The population size is maintained constant by the selection process. The trial vector (y) and the target vector (x) are compared, keeping in the next evolutionary generation the fittest one (pseudocode, line 16). In this way the algorithm incorporates elitism, since the best solution (vector) is maintained or improved throughout the generations.
DE uses different possibilities for defining the candidate vector, changing the selection of the base vector, the number of vector differences or the crossover type. The standard DE scheme DE/rand/1/bin was used here, in which the base vector \(x_1\) was randomly selected (bin denotes the crossover type and 1 denotes the number of vector differences involved when the mutant vector is defined). Therefore, this DE scheme provides a low selective pressure.
One key aspect in DE is the adaptive nature of the step length when the mutant vector is defined (\(x_2x_3\), used in the search of new solutions), which is progressively adapted along the evolutionary process (Feoktistov 2006). This step length tends to be large in the initial generations, since individuals are largely distant from each other. However, throughout the evolutionary process, the solutions of the population tend to concentrate in the promising found areas of the search landscape, so the differences tend to be progressively smaller. Therefore, this mechanism of vector difference provides an automatic control of exploration/exploitation level in the search process.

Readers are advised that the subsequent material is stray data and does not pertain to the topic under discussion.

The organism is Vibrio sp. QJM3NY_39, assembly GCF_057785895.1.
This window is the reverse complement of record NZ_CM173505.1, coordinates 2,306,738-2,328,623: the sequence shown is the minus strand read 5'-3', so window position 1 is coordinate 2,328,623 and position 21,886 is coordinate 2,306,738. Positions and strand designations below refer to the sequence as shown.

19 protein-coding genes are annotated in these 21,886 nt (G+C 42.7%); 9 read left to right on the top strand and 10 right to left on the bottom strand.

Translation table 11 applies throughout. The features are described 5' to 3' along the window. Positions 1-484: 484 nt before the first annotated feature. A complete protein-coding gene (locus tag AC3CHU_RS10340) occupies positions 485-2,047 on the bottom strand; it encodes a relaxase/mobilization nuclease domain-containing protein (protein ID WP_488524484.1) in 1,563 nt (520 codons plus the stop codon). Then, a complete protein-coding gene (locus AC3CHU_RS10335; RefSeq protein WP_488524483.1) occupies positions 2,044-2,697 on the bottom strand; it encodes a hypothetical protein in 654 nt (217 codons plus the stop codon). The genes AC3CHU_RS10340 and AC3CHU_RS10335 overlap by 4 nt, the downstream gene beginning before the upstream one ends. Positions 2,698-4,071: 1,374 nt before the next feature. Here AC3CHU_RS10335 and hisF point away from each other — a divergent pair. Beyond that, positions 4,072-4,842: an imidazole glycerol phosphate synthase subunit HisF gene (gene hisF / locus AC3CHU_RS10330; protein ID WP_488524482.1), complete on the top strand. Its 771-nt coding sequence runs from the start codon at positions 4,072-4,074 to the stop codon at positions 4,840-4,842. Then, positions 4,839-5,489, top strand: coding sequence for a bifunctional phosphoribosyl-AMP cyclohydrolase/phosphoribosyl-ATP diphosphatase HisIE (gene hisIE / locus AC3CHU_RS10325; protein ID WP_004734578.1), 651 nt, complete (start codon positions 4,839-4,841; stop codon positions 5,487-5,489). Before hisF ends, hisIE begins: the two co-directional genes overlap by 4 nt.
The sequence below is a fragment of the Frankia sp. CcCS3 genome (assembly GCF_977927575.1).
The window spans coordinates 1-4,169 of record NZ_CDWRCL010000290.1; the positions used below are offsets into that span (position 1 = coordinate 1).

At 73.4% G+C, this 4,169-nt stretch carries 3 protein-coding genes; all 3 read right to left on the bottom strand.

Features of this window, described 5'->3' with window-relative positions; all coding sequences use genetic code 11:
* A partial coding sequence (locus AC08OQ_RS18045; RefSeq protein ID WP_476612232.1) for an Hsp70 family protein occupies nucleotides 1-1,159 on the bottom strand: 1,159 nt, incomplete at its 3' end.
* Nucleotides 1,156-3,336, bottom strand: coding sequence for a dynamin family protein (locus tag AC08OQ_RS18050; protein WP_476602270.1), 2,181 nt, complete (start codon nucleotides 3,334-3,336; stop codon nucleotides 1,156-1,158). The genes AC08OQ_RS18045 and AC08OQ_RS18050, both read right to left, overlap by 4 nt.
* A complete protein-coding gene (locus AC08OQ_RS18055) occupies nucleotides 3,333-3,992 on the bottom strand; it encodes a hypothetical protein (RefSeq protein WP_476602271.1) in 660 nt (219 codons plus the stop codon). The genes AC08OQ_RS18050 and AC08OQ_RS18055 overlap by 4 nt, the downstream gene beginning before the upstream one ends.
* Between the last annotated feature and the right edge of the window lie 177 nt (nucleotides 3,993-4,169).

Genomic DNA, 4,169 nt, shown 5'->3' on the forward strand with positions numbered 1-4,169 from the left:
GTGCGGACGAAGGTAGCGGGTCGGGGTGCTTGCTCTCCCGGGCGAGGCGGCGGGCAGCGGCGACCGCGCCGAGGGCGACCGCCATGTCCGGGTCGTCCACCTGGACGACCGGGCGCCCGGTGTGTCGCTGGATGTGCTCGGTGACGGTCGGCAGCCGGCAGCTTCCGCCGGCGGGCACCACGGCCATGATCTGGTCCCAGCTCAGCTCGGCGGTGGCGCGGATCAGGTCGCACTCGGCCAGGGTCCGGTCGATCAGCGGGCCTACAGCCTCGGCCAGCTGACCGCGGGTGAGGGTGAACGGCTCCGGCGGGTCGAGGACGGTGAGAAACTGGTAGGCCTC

Finally, it should also be noted that the aim of the present paper is not to compare different DE variants in the application. The standard DE algorithm is appropriate for our purpose focused on its combination with a simple classifier to perform the feature selection process in the application, without requiring modern DE versions (Eltaeib and Mahmood 2018) with, for example, selfadaptation of the DE defining parameters.
3.1.2 Encoding of solutions
Each vector of the DE genetic population encodes a subset of selected features. On the contrary to the work of Zhao et al. (2018), which used a binary encoding for representing the selected features in the vectors of the DE population, we used a realvalued encoding and, therefore, the standard DE operators can be used, without requiring binary DE versions (Doerr and Zheng 2020).
Given a complete set of D features (financial ratios), every vector is a D realvalue vector, with values in the range [1,1]. Positive or zero values denote that the corresponding features are selected, while the negative values indicate that the feature is not considered. Therefore, a given phenotype (selected subset of features) can be represented by different genotypes, since each selection/nonselection of a feature can be represented with different real values in the corresponding range. In the generation of the mutant vector, if a value exceeds such bounds ([1,1]), the resulting value is set as a random value in the range (Price et al. 2005). These aspects help to maintain diversity in the population.
Note also that the encoding allows automatically selecting the most appropriate number of selected features, i.e., it is not required to stablish how many relevant features should be selected.
3.1.3 KNN classifier and fitness definition